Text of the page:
The Corinthian Christians had received God's grace. By which Paul means:
- That they had been reconciled to God through receiving the death and resurretion of Jesus on their behalf. They have become new creations (5:17)
- That God had made Jesus sin for them, and them the righteousness of God in him (5:21)
But now Paul is saying that they may have received all of this in vain. How is it possible to receive grace in vain? The clue is in the connection between the first two verses of chapter 6, where he says "don't receive grace in vain because the day of God's great, eternal, eschatalogical salvation has arrived. The time promised in the famous Isaiah 49:8 when the long-awaited Servant of the Lord will be - in and of himself - a new covenant for the people.
Paul has said a lot about the new covenant already. But here he homes in on a passage of the Old Testament that is overwhelmingly important for getting to grips with it. If you don't know it, you must get to know. It is seminally important. Briefly, what it prophecies is that God's anointed rescuer -who in the next chapter 53 will die an atoning, substitutionary death for sinners - himself becomes the new covenant. The old covenant was an agreement written on stone at Sinai. That's how God related to the people and them to him. The new covenant is the servant of the Lord. That is now how people relate to God and God to them - by Jesus Christ.
That is the day Paul says has dawned. That is what they are in danger of having received in vain. How is that possible? By finding ways to ignore it, so that it doesn't actually make any difference in your life, that's how. Paul says that the most startling, shocking, thrilling, amazing time has come, and it seems that they want to carry on as if it hasn't. We can see at least three ways or reasons advanced to simply carry on as before in the surrounding verses:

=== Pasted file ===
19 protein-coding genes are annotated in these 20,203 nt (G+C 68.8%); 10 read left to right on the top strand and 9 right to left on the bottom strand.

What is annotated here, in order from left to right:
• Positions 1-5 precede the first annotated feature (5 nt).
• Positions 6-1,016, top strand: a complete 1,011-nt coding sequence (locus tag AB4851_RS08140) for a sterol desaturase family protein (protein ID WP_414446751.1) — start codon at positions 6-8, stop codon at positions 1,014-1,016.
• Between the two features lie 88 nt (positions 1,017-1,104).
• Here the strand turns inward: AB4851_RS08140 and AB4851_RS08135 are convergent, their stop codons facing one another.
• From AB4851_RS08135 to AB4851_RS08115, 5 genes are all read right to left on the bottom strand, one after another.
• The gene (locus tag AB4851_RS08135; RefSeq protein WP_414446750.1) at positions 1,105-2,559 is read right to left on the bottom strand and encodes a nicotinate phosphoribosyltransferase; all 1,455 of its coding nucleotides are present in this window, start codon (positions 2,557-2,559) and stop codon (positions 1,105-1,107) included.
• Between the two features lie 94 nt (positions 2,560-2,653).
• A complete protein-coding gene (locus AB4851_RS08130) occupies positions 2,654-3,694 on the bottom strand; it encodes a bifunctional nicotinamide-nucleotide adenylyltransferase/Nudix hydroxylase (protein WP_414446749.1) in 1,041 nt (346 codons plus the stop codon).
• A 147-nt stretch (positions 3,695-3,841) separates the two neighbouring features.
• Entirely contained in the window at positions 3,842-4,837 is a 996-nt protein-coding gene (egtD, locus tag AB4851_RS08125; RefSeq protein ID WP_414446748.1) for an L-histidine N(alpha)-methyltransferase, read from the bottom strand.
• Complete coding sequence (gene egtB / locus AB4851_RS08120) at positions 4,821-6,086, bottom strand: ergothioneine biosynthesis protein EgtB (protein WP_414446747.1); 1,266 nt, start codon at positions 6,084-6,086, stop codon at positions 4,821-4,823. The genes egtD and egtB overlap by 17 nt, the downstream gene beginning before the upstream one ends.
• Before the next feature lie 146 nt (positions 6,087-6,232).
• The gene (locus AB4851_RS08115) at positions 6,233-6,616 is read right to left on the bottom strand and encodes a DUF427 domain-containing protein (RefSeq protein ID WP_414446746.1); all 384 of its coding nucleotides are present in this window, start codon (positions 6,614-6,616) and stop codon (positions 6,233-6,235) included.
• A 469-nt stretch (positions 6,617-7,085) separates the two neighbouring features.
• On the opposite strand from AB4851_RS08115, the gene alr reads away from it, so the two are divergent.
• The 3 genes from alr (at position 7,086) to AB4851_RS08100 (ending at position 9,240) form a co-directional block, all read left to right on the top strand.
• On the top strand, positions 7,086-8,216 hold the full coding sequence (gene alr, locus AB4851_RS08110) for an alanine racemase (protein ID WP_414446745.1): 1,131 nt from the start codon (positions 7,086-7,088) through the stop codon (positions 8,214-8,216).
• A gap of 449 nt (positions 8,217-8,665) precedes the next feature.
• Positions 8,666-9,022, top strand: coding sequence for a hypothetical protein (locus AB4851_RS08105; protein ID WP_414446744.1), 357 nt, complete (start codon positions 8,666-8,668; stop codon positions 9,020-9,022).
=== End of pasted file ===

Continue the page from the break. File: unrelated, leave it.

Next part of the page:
- We don't think it is worth sacrificing ourselves and our comfort for (5:1-10, see previous post)
- Let's disregard it because we think Paul is a bit rubbish (6:3-13)
- If we are actually changed by this, and we really do have to live pure now, then it will disrupt our lives, reorient our friendships and change relationships with all our pals and colleagues who aren't believers (6:14-7:1). Much easier to carry on as before, just like all our idol-worshipping peers...
Here is the main challenge. If the day of salvation - the day of the Servant of the Lord, the time of God's favour - has really dawned, everything is different now. If you have received him you are different as light is from darkness (6:14). You have been transformed. It is impossible not to be different. If you aren't any different to before then you are showing that you haven't received it. If you don't want to be transformed, if you have no appreciable hunger for God, if you don't want to make him your delight then you received it grace in vain. It is useless to you.
People who identify as Christians but who have no wish to be changed by God, who have no desire to be any different to all the unbelievers around about them - who don't want to live their whole lives for Jesus, who simply don't care much about living in the light and spreading the light of the good news - probably aren't believers. They are maybe God-fearers or people who enjoy the environment and care created by Christians, or people who want a "spiritual bit" in their lives or some kind of divine insurance policy for when they die. But probably they are not believers. And there are loads of them in churches.
Minsters, pastors, those of us who lead and preach, we need to realise that there are people sitting in front of us every week, self-identifying as Christians who aren't. They don't need to be discipled, they need to be evangelised. And there are few tougher defences to break down tha those of people who think they are alright merely because they are faithful in attending a service every week. And for whom there is no other discernible new covenant difference. Ask people "what does Jesus mean to you?" or "what is God doing in your life at the moment?" or "how are you enjoying God and being his child?" and you will soon discover which is which.
Some people in our congregations are receiving God's grace in vain.